A UConn assistant coach said he made Nochimson aware of the Huskies’ recruitment of Miles. Later, the assistant coach said he knew that Nochimson and Miles had talked.
The relationship and UConn’s knowledge of the situation are potential major NCAA violations. The findings are part of Yahoo! Sports’ ongoing look into the changing role of agents and their impact on college basketball. Agents aren’t just recruiting players from college programs, they are recruiting players for them, according to an NCAA official.
Josh Nochimson – Former UConn student manager turned professional sports agent. Provided lodging, transportation, restaurant meals and representation to Nate Miles during UConn’s recruitment of the player. Filed papers with the NBA Players Association to decertify himself as an agent in 2008 after Richard Hamilton accused him of stealing more than $1 million.
Nate Miles Nate Miles – Talented but troubled 6-foot-7 player from Toledo, Ohio who attended five high schools in four states before reaching UConn. Expelled from the Big East school for the violation of a restraining order in October 2008. Currently attending College of Southern Idaho.
Tom Moore Tom Moore – Former UConn assistant coach who pointed out Miles to Nochimson in fall of 2006. Now head coach of Quinnipiac University, a Division-I program in Hamden, Conn.
Sean Patterson – Former Toledo area basketball coach who became Miles’ guardian.
Jerry Easter – Inner-circle advisor who Miles referred to as an uncle. Maintained an active role in Miles’ recruitment.
Jim Calhoun Jim Calhoun – Hall of Fame UConn coach who declared Miles had “as much basketball ability” as any recruit he ever signed. Made 16 phone calls with Nochimson, including a three-minute, 58-second call the week Miles was to make one of his campus visits.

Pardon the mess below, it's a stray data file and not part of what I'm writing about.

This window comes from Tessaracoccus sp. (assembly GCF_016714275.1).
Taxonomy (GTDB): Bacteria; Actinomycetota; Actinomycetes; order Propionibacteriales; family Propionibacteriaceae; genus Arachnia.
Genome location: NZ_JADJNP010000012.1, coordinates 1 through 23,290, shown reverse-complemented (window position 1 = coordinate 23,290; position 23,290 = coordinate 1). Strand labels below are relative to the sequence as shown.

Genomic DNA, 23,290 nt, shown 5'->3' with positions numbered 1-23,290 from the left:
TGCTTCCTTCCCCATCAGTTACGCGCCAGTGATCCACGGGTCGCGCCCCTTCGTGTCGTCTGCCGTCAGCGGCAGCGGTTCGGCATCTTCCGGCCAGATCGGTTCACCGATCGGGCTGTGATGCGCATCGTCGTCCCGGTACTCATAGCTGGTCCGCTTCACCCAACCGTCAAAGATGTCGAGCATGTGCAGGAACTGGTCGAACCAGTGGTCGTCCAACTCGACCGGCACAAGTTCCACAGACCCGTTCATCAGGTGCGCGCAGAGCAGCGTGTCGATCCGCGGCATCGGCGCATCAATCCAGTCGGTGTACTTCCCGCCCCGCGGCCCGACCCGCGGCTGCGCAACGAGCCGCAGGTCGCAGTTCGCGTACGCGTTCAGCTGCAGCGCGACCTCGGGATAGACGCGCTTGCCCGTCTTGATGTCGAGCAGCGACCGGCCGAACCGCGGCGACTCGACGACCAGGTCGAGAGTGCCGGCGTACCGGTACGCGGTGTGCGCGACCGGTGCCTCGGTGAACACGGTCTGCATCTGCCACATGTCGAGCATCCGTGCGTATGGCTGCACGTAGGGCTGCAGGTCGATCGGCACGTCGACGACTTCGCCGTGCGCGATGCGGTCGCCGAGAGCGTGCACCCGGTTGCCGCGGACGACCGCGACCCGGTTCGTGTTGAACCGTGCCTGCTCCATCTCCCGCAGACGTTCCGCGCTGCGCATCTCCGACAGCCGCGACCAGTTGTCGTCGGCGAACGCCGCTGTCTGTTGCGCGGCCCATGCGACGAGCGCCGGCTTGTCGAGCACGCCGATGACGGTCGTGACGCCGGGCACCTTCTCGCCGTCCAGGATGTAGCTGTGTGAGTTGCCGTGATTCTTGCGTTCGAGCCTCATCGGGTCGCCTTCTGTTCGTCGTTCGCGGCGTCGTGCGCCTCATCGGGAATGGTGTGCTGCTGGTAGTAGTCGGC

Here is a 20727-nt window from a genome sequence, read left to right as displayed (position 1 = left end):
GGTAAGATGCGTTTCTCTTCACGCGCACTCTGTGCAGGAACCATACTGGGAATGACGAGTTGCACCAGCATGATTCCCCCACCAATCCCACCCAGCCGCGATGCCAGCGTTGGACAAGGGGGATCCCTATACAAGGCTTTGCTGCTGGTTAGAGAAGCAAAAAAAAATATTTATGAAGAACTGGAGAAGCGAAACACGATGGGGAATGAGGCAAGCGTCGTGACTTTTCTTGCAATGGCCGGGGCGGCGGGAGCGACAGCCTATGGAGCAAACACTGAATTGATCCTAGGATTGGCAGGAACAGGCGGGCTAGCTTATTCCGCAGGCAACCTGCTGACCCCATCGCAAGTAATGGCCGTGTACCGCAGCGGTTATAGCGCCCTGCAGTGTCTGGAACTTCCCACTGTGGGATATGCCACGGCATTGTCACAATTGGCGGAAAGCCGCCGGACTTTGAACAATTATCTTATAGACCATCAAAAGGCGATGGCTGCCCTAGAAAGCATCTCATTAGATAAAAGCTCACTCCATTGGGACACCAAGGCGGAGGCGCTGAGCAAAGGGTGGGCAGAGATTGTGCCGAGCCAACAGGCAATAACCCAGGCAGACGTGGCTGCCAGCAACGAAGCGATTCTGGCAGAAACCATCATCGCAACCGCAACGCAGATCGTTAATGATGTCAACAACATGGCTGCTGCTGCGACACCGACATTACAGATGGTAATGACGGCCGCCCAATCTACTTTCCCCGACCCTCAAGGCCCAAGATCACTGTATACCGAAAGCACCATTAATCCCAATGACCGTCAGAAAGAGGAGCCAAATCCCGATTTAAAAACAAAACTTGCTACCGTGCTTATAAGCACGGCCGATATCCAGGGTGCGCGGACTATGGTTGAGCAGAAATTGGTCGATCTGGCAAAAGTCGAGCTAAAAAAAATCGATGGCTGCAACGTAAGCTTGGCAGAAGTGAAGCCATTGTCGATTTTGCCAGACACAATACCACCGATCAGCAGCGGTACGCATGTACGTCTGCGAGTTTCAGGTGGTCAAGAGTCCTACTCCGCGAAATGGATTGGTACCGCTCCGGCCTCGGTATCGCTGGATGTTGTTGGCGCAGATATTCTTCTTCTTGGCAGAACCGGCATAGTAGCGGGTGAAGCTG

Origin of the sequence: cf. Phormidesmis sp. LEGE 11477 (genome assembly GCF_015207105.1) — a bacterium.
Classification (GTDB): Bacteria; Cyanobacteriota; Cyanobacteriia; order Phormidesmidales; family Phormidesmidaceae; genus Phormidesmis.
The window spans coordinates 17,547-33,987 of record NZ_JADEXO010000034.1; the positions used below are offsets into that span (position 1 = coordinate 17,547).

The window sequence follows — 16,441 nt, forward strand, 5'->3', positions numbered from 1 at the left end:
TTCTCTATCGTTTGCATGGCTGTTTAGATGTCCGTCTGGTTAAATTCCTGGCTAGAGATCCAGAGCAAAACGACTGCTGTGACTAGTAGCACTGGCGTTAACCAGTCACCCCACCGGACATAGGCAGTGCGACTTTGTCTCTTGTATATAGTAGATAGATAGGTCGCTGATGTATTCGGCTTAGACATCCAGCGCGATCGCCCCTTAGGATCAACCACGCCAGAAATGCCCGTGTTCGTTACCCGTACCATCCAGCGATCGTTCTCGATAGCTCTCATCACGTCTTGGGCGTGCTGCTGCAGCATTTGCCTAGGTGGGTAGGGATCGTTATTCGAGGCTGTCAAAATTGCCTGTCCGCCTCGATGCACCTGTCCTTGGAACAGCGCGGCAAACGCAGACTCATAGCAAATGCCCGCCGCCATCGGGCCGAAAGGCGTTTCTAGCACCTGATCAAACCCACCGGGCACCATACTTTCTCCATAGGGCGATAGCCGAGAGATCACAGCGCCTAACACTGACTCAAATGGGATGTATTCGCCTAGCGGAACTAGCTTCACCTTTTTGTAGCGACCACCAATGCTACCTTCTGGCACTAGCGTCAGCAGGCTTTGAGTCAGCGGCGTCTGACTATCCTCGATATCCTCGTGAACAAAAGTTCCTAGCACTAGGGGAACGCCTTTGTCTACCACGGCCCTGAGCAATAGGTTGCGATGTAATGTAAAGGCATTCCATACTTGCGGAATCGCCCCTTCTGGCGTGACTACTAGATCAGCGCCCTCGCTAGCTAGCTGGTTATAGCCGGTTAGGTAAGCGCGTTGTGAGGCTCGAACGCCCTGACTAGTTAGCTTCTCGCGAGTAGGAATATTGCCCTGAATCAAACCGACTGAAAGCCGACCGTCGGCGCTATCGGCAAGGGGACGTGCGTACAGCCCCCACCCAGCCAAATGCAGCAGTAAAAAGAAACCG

The UConn basketball staff was in constant contact with Nochimson during a nearly two-year period up to and after Miles’ recruitment. Five different UConn coaches traded at least 1,565 phone and text communications with Nochimson, including 16 from head coach Jim Calhoun. Yahoo! Sports obtained the records through the Freedom of Information Act. The documents were requested in October and received two weeks ago. Many of UConn’s communications with Nochimson were clustered with calls and texts to Miles or his inner circle.
UConn athletic director Jeff Hathaway and Calhoun declined comment through a university spokesman late Tuesday.
The school issued a statement Wednesday that read, in part: “The University takes very seriously its responsibilities of NCAA membership and will do all that is expected to follow up on any information related to possible NCAA rules violations.”
UConn may have committed major recruiting violations by exceeding NCAA limits on phone calls to Miles and those closest to him, records show. The NCAA allows a single phone call per month to a prospect or his family in a player’s junior year of high school. That limit was exceeded over several months from late 2006 into 2007. In December of 2006, for instance, Tom Moore, then a UConn assistant coach, made 27 calls to Miles’ guardian and a person Miles referred to as an uncle. Moore made three calls to Miles.